Rhode Island New Voices bill dies in committee
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RHODE ISLAND — A Rhode Island bill aimed at protecting students’ right to free speech and press died in committee after no action was taken on it before the legislative session ended.
The bill, which was part of the nationwide ‘New Voices’ campaign, would also protect student media advisors from being retaliated against for content that appears in student publications.
The bill was drafted by Castedo with the help of her advisor, using bills passed in similar states as guides. Castudo also communicated with high school and college students in Rhode Island.
“The bill shouldn’t only be based on my voice and my opinions; everyone’s voice is important,” Castedo said.
Castedo is a rising senior at Metropolitan Regional Career and Technical Center and is the school’s delegate for the Providence Student Union, an organization whose mission is “building student power to ensure that young people have a fair say in improving their education,” according to their website.
Castudo gained sponsorship in the House and the bill was introduced by Rep. Jeremiah O’Grady and sponsored by four other Democratic representatives.
Nine other states have passed laws protecting student journalists’ rights, although Maryland is the only one to do so in the past year. The Rhode Island bill’s failure comes a month after a similar bill failed in Missouri, which was also part of the New Voices campaign.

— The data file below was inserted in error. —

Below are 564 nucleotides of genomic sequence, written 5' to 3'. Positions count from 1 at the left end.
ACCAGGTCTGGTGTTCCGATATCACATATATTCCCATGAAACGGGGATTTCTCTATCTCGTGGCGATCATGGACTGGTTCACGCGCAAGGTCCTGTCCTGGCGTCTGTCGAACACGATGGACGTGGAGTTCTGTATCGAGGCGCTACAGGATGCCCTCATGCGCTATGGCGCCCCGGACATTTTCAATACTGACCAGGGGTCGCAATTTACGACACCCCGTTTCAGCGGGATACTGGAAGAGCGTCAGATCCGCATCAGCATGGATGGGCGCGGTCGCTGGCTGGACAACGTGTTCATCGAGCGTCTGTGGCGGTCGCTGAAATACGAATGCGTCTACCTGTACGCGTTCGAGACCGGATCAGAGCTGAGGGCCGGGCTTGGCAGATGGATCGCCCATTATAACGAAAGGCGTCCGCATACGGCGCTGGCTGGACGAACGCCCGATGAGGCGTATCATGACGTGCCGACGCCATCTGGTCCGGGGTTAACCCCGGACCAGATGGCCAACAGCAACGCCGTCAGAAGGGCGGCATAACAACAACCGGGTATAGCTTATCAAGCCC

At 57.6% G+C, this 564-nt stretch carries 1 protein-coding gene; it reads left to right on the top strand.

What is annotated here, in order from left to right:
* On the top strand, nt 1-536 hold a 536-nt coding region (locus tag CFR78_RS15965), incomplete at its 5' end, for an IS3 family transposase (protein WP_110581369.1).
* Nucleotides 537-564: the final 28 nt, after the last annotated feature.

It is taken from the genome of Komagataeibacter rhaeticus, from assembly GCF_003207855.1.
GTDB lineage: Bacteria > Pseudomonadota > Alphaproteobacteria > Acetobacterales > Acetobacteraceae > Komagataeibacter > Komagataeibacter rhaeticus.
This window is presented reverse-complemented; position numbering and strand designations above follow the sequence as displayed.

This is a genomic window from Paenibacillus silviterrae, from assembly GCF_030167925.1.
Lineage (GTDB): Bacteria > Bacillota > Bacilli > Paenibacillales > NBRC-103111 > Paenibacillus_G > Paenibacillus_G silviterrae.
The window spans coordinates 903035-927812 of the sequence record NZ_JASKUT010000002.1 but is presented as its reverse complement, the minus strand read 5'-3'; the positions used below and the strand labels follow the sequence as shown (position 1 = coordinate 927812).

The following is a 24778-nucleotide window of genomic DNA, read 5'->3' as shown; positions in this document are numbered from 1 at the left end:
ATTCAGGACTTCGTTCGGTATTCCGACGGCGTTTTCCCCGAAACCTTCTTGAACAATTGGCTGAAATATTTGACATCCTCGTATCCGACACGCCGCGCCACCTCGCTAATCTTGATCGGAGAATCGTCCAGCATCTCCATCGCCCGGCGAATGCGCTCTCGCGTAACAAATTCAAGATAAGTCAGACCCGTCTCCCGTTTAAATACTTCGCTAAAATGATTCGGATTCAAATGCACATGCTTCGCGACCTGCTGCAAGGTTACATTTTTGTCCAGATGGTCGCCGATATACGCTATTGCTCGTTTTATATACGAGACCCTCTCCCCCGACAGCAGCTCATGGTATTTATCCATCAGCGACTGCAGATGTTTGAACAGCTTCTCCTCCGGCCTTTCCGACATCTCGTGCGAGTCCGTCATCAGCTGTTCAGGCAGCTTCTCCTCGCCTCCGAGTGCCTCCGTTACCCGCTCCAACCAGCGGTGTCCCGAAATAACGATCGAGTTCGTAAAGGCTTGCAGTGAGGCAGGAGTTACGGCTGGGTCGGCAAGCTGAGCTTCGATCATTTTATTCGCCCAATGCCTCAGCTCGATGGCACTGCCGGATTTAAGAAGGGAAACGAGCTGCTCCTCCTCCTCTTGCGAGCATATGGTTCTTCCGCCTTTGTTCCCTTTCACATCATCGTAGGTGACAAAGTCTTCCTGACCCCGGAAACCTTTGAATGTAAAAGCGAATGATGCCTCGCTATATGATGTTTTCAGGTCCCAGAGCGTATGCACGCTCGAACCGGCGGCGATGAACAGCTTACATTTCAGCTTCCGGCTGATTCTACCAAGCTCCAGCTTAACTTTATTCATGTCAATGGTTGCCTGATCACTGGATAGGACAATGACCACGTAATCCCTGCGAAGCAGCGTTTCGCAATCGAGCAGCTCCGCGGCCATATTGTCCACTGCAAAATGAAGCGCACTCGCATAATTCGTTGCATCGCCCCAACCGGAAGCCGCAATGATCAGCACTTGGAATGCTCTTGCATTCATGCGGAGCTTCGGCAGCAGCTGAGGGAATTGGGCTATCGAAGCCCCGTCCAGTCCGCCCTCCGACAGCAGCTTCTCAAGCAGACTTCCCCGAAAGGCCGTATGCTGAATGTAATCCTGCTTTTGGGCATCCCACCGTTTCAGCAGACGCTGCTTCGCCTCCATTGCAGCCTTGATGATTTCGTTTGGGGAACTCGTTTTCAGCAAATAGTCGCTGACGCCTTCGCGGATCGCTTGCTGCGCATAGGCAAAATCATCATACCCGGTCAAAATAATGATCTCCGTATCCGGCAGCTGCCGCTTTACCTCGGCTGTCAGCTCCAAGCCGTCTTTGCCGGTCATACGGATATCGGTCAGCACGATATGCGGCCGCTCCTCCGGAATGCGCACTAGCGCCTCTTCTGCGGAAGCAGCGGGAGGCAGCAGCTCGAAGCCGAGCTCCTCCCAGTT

A New Voices bill was passed by legislators in Illinois and will become law as long as it is not vetoed by the governor. A similar bill, also part of the campaign, was re-introduced last month in New Jersey.
Steven Brown, the director of the American Civil Liberties Union in Rhode Island, testified in support of the bill and said he did so due to the organization’s long-standing belief in restoring the student press freedom.
“The ACLU has a long history of supporting student rights and freedom of the press and the bill is a great combination of those two things,” Brown said.
Brown said it is difficult to speculate why the bill failed, but it was likely due to most legislatures feeling that the bill did not address a pressing issue.
“The bill had great hearings and students gave fantastic testimonies, but I think there was not a sufficient follow-up,” Brown said. “I don’t think legislators thought it was a significant enough issue to warrant putting energy into it.”
Castedo said she began to have doubts the bill would pass this session when it was continuously delayed from being introduced, but she used that time to spread awareness about the bill through social media and emailing legislators.
She will have more time to devote to the bill this school year, she said, and she plans to work on getting the bill reintroduced. A coalition will be a key part of the bill’s success and she plans to contact her audience – high school and college students, journalists and teachers – to build support.
She said she understands why the bill was not passed this session, pointing to the many important bills that were the legislators’ focus, but said she will work to make the bill a priority next session. However, there was not vocal opposition to the bill.
Even though the bill does have added protections for student journalists, the bill still would not protect student expression that is libelous, slanderous, invades privacy, violates state or federal law or incites students to violate school district policies or break the law.
The sponsoring legislators were not available for comment.